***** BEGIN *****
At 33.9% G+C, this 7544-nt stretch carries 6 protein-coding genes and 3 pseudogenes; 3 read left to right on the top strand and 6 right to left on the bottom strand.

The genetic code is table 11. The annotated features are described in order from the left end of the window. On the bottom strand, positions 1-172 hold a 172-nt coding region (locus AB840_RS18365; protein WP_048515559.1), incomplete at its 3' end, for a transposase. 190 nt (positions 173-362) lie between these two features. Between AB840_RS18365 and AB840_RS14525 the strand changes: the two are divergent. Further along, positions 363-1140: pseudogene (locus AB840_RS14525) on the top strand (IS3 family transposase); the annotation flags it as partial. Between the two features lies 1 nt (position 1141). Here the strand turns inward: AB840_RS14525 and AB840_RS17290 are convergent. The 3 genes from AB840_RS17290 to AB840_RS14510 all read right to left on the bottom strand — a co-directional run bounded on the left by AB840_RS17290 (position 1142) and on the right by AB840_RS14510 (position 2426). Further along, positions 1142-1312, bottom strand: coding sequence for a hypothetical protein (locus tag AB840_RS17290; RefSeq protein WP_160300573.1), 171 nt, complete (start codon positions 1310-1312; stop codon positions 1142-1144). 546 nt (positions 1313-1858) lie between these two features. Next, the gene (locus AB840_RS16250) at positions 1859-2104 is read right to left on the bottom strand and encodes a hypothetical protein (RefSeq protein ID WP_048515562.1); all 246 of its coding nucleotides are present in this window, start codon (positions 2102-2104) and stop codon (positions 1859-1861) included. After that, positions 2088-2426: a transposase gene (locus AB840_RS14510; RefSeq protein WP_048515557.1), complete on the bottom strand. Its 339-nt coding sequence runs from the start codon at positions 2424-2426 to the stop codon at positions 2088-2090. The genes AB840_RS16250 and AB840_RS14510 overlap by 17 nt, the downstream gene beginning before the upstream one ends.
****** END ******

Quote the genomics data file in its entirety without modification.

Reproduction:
At 33.9% G+C, this 7544-nt stretch carries 6 protein-coding genes and 3 pseudogenes; 3 read left to right on the top strand and 6 right to left on the bottom strand.

The genetic code is table 11. The annotated features are described in order from the left end of the window. On the bottom strand, positions 1-172 hold a 172-nt coding region (locus AB840_RS18365; protein WP_048515559.1), incomplete at its 3' end, for a transposase. 190 nt (positions 173-362) lie between these two features. Between AB840_RS18365 and AB840_RS14525 the strand changes: the two are divergent. Further along, positions 363-1140: pseudogene (locus AB840_RS14525) on the top strand (IS3 family transposase); the annotation flags it as partial. Between the two features lies 1 nt (position 1141). Here the strand turns inward: AB840_RS14525 and AB840_RS17290 are convergent. The 3 genes from AB840_RS17290 to AB840_RS14510 all read right to left on the bottom strand — a co-directional run bounded on the left by AB840_RS17290 (position 1142) and on the right by AB840_RS14510 (position 2426). Further along, positions 1142-1312, bottom strand: coding sequence for a hypothetical protein (locus tag AB840_RS17290; RefSeq protein WP_160300573.1), 171 nt, complete (start codon positions 1310-1312; stop codon positions 1142-1144). 546 nt (positions 1313-1858) lie between these two features. Next, the gene (locus AB840_RS16250) at positions 1859-2104 is read right to left on the bottom strand and encodes a hypothetical protein (RefSeq protein ID WP_048515562.1); all 246 of its coding nucleotides are present in this window, start codon (positions 2102-2104) and stop codon (positions 1859-1861) included. After that, positions 2088-2426: a transposase gene (locus AB840_RS14510; RefSeq protein WP_048515557.1), complete on the bottom strand. Its 339-nt coding sequence runs from the start codon at positions 2424-2426 to the stop codon at positions 2088-2090. The genes AB840_RS16250 and AB840_RS14510 overlap by 17 nt, the downstream gene beginning before the upstream one ends.